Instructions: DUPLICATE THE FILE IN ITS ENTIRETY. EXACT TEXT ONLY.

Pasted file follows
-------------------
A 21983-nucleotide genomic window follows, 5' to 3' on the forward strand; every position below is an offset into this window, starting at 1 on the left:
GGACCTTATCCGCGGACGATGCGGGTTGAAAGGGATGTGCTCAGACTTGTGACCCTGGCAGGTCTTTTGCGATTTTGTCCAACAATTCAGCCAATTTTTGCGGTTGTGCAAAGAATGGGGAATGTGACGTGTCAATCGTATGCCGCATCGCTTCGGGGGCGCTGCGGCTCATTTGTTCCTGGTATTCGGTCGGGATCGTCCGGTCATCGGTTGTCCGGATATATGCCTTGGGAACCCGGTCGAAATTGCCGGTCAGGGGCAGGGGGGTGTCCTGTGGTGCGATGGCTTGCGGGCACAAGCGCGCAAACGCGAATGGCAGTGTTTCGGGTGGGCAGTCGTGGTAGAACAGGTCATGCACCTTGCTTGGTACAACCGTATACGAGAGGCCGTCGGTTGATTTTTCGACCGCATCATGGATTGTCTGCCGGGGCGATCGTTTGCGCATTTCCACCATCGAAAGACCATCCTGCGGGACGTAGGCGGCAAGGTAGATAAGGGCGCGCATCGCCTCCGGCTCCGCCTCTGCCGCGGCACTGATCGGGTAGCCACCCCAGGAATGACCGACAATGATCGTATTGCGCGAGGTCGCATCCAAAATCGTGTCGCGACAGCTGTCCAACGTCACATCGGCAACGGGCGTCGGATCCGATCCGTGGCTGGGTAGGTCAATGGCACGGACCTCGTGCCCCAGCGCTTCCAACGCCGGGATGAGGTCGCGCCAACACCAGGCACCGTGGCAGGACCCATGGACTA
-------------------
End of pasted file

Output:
A 21983-nucleotide genomic window follows, 5' to 3' on the forward strand; every position below is an offset into this window, starting at 1 on the left:
GGACCTTATCCGCGGACGATGCGGGTTGAAAGGGATGTGCTCAGACTTGTGACCCTGGCAGGTCTTTTGCGATTTTGTCCAACAATTCAGCCAATTTTTGCGGTTGTGCAAAGAATGGGGAATGTGACGTGTCAATCGTATGCCGCATCGCTTCGGGGGCGCTGCGGCTCATTTGTTCCTGGTATTCGGTCGGGATCGTCCGGTCATCGGTTGTCCGGATATATGCCTTGGGAACCCGGTCGAAATTGCCGGTCAGGGGCAGGGGGGTGTCCTGTGGTGCGATGGCTTGCGGGCACAAGCGCGCAAACGCGAATGGCAGTGTTTCGGGTGGGCAGTCGTGGTAGAACAGGTCATGCACCTTGCTTGGTACAACCGTATACGAGAGGCCGTCGGTTGATTTTTCGACCGCATCATGGATTGTCTGCCGGGGCGATCGTTTGCGCATTTCCACCATCGAAAGACCATCCTGCGGGACGTAGGCGGCAAGGTAGATAAGGGCGCGCATCGCCTCCGGCTCCGCCTCTGCCGCGGCACTGATCGGGTAGCCACCCCAGGAATGACCGACAATGATCGTATTGCGCGAGGTCGCATCCAAAATCGTGTCGCGACAGCTGTCCAACGTCACATCGGCAACGGGCGTCGGATCCGATCCGTGGCTGGGTAGGTCAATGGCACGGACCTCGTGCCCCAGCGCTTCCAACGCCGGGATGAGGTCGCGCCAACACCAGGCACCGTGGCAGGACCCATGGACTA